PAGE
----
Evaluating HIV prevention interventions among drug abusers: Validity issues

Robert M. Malow, Shara L. Gustman, David Ziskind, Robert McMahon, Janet St. Lawrence

Research output: Contribution to journalReview articlepeer-review

18 Scopus citations


Recent literature identifies many difficulties in validly measuring sex and drug use behavior associated with HIV risk, particularly among adolescents. In evaluating HIV risk reduction interventions, this literature emphasizes that, in addition to the more obvious determinants of self-report bias (e.g., response style, interviewer characteristics, social desirability, the interview setting), other factors require careful consideration (e.g., whether the person is assigned to a treatment or comparison group; whether the interview occurred at intake, in treatment, or post-discharge; and the severity of the respondent's drug use). It also emphasizes the importance of including toxicologic STD and drug use measures in treatment outcome research to validate respondents' self-reports of risk behavior and adjust them for under-reporting. Guided by the literature, this article suggests procedures for more validly measuring HIV risk reduction, particularly among drug abusing adolescents. These include medical record abstraction, qualitative interviews, and extensive data validity checks to detect illogical or inconsistent responding.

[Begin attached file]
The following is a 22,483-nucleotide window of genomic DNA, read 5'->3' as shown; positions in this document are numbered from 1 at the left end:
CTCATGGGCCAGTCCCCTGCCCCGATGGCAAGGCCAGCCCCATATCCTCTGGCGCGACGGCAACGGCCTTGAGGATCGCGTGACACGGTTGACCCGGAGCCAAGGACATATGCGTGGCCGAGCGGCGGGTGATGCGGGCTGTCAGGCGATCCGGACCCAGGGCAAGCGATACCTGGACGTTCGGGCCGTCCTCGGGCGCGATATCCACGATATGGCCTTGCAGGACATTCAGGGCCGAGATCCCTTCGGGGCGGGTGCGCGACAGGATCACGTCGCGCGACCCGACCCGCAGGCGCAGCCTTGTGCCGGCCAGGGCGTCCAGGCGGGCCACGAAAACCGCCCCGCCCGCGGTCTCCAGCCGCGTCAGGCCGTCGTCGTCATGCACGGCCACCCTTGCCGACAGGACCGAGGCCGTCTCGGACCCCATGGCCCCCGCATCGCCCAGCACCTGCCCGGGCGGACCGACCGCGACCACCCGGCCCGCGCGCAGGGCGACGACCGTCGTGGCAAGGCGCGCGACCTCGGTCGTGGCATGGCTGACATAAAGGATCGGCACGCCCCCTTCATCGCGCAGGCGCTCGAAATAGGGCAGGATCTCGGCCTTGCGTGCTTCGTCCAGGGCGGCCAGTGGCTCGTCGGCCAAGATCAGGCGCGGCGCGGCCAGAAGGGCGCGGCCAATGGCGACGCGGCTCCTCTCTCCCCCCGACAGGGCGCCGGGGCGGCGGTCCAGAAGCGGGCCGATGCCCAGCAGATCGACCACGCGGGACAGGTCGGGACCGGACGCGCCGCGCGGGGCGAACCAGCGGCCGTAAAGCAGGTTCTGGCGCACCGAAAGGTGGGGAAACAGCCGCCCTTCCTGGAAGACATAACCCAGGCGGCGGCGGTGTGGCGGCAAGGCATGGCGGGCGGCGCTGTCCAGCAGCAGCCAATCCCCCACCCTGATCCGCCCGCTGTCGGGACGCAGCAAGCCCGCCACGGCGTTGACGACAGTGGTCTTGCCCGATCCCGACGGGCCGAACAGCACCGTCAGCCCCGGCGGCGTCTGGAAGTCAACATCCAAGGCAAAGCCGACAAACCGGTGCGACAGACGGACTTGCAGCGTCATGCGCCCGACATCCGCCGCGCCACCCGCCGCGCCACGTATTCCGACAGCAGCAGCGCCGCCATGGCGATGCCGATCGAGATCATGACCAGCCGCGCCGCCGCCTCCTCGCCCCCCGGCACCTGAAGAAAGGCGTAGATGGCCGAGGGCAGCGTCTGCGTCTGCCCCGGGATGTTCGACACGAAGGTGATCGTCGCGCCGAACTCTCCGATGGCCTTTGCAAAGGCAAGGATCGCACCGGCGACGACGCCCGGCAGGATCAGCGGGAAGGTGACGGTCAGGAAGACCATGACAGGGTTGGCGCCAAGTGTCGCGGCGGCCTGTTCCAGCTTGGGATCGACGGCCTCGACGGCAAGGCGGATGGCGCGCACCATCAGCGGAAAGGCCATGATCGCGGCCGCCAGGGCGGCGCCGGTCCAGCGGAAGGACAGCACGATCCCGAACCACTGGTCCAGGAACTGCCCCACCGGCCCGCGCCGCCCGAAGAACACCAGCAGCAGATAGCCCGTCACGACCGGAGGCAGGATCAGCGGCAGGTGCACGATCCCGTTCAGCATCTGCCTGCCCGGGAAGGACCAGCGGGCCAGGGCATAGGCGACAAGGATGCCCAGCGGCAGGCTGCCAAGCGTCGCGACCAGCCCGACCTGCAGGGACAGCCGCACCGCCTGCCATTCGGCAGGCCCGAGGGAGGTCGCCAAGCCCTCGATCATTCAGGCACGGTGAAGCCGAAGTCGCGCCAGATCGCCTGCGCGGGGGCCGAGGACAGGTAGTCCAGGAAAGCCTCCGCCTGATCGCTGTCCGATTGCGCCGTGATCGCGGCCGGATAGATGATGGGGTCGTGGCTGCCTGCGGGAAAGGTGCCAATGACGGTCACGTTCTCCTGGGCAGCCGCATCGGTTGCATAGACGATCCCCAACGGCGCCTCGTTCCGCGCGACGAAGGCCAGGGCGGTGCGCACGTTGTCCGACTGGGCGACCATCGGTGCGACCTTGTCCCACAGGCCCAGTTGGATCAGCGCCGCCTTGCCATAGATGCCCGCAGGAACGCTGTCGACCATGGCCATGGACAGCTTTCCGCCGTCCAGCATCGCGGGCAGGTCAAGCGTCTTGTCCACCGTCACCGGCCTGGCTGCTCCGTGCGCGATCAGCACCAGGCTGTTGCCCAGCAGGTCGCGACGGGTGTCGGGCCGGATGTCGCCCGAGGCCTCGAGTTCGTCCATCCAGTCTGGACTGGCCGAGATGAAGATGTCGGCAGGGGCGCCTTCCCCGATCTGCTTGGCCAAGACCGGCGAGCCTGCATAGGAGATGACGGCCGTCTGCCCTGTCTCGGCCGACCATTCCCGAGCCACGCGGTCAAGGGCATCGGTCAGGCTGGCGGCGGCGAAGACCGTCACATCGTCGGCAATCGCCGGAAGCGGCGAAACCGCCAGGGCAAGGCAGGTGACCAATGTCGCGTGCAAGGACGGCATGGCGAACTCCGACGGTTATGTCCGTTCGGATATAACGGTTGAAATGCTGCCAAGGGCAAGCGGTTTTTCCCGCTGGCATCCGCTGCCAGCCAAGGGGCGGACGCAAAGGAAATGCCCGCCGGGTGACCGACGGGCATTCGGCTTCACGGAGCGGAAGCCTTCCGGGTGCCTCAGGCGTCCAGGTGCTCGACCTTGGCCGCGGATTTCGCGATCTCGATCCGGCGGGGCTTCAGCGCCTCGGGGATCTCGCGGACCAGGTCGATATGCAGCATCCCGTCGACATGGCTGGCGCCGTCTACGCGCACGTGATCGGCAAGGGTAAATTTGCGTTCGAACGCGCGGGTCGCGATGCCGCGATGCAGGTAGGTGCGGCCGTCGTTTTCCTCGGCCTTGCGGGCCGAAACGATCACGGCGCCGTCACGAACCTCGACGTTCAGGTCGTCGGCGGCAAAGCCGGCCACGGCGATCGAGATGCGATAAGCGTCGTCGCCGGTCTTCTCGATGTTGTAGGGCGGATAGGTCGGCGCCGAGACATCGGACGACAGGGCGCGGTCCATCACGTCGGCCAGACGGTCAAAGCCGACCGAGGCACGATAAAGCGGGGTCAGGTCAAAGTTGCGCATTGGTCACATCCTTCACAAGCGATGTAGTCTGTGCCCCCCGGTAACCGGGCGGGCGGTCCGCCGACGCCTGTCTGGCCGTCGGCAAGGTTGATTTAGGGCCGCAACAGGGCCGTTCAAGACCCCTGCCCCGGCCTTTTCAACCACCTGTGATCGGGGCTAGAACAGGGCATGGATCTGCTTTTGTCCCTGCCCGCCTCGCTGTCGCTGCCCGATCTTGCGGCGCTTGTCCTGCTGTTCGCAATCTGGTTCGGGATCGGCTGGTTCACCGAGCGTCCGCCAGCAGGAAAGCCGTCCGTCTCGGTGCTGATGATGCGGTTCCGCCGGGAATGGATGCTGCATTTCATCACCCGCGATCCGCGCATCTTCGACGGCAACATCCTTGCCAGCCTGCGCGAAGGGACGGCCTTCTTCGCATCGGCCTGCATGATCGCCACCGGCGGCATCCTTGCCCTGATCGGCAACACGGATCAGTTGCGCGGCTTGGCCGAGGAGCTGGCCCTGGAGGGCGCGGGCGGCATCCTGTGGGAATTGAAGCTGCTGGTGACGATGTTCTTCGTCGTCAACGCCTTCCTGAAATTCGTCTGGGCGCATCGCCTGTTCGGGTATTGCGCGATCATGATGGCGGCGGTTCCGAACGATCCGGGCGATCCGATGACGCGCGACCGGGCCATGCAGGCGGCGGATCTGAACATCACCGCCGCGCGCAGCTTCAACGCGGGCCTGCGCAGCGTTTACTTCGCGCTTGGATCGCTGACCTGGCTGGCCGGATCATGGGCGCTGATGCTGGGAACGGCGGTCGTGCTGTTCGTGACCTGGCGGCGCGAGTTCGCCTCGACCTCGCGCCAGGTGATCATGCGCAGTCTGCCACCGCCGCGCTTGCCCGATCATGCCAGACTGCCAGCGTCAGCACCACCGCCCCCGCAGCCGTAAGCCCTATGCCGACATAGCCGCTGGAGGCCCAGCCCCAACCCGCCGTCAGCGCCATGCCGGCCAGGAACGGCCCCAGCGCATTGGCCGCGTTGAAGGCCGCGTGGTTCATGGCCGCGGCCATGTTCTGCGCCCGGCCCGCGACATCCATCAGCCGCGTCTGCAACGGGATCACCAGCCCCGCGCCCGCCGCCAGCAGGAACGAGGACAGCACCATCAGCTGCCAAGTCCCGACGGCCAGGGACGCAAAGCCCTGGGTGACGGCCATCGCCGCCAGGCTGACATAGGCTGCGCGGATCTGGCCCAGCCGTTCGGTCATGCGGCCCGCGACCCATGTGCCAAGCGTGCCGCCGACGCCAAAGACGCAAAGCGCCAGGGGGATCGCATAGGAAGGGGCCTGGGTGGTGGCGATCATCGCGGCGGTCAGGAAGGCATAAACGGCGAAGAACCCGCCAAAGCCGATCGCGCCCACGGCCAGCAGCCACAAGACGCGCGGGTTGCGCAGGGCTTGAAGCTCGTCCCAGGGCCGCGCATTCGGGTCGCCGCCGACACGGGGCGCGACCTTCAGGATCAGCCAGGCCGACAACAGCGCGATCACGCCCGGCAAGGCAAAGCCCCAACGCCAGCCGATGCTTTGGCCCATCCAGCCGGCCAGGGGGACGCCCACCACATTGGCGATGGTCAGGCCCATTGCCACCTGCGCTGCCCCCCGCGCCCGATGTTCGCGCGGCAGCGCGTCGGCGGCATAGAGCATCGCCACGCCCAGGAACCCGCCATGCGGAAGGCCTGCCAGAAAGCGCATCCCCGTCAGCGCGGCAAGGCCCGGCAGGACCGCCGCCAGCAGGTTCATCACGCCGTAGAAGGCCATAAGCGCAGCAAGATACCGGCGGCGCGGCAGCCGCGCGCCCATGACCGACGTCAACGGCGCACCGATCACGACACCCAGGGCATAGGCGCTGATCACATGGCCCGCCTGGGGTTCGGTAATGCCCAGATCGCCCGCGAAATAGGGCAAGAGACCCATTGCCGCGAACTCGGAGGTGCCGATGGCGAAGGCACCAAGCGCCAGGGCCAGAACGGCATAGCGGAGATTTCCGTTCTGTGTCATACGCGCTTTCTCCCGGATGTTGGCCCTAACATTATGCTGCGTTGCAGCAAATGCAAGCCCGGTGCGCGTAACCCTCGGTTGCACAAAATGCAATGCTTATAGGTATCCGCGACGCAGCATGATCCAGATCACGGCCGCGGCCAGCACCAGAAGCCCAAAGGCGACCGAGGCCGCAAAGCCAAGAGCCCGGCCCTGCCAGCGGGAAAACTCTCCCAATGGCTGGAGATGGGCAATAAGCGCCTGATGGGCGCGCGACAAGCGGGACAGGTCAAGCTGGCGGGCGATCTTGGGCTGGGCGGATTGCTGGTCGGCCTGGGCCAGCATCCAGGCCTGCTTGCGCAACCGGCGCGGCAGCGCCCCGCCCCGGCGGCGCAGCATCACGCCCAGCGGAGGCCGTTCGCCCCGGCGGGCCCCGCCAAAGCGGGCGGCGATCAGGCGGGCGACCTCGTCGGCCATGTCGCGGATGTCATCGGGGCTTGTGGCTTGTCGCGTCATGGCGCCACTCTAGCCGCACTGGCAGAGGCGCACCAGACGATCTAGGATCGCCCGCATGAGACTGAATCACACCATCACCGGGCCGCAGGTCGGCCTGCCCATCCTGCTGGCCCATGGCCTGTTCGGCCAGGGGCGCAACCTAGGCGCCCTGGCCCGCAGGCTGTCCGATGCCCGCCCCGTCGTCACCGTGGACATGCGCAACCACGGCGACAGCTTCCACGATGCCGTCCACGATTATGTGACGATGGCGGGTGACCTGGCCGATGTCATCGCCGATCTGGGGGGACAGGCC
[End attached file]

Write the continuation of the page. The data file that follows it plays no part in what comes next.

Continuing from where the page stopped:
Original languageEnglish (US)
Pages (from-to)21-40
Number of pages20
JournalJournal of HIV/AIDS Prevention and Education for Adolescents and Children
Issue number3-4
StatePublished - 1998


  • Adolescent offenders
  • Adolescent risk reduction
  • Drug abuse
  • HIV risk assessment
  • Self-report validity

ASJC Scopus subject areas

  • Public Health, Environmental and Occupational Health
  • Pediatrics, Perinatology, and Child Health


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